The Agency conducted an in-depth review of the similarities between potassium hypochlorite and the existing registered active ingredients, sodium hypochlorite and calcium hypochlorite. Based upon this review, the Agency determined that the data available to support the registrations of these active ingredients are also applicable to potassium hypochlorite. No additional generic or product-specific acute, chronic or subchronic toxicological studies were required to be submitted in support of this application. All toxicology data were bridged from studies on sodium and calcium hypochlorite based on their chemical similarity.

Potassium hypochlorite is corrosive and can cause severe damage to the eyes and skin. Potassium hypochlorite has been assigned a Toxicity Category I, indicating the highest degree of toxicity for these acute effects. In the presence of oxygen, however, these compounds react easily with organic matter and convert readily into potassium chloride due to their simple chemical nature and structure. Exemptions from the requirement of a tolerance have been established for sodium and calcium hypochlorite used both as food contact surface sanitizers (40 CFR 180.940) and as antimicrobials used on raw agricultural commodities (40 CFR 180.1054 and 180.1235). Widely used in disinfecting water supplies for nearly a century, the hypochlorite class of chemicals has proven safe and practical to use provided that necessary precautions are taken by the user to prevent the eye and skin irritation which are inherent to all strong oxidizing agents. All documents related to this case can be found at in the document “Antimicrobial Pesticide Products; Registration Applications” page 16110 in docket ID number EPA-HQ-OPP-2009-0996.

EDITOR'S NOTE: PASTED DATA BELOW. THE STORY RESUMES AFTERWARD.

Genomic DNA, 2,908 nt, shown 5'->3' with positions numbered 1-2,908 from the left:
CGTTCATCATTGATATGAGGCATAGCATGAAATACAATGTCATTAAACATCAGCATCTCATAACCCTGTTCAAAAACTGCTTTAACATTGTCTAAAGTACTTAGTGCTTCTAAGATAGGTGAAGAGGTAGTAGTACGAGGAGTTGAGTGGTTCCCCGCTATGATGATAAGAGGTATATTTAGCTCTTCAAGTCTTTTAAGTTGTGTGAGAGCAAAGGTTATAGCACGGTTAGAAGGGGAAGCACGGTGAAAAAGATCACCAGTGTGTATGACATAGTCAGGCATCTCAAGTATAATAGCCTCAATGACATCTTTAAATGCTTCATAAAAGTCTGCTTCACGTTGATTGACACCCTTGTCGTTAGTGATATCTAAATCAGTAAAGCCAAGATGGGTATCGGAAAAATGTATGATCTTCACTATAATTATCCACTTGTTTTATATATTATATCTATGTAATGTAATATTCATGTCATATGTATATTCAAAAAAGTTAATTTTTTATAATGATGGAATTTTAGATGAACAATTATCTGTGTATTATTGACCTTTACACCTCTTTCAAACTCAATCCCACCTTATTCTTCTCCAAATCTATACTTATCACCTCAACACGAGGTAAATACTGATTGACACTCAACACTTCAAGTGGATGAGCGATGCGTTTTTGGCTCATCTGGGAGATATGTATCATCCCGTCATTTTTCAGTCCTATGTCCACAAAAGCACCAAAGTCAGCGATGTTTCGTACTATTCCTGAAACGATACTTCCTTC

B. Toxicological Points of Departure/Levels of Concern for Potassium Hypochlorite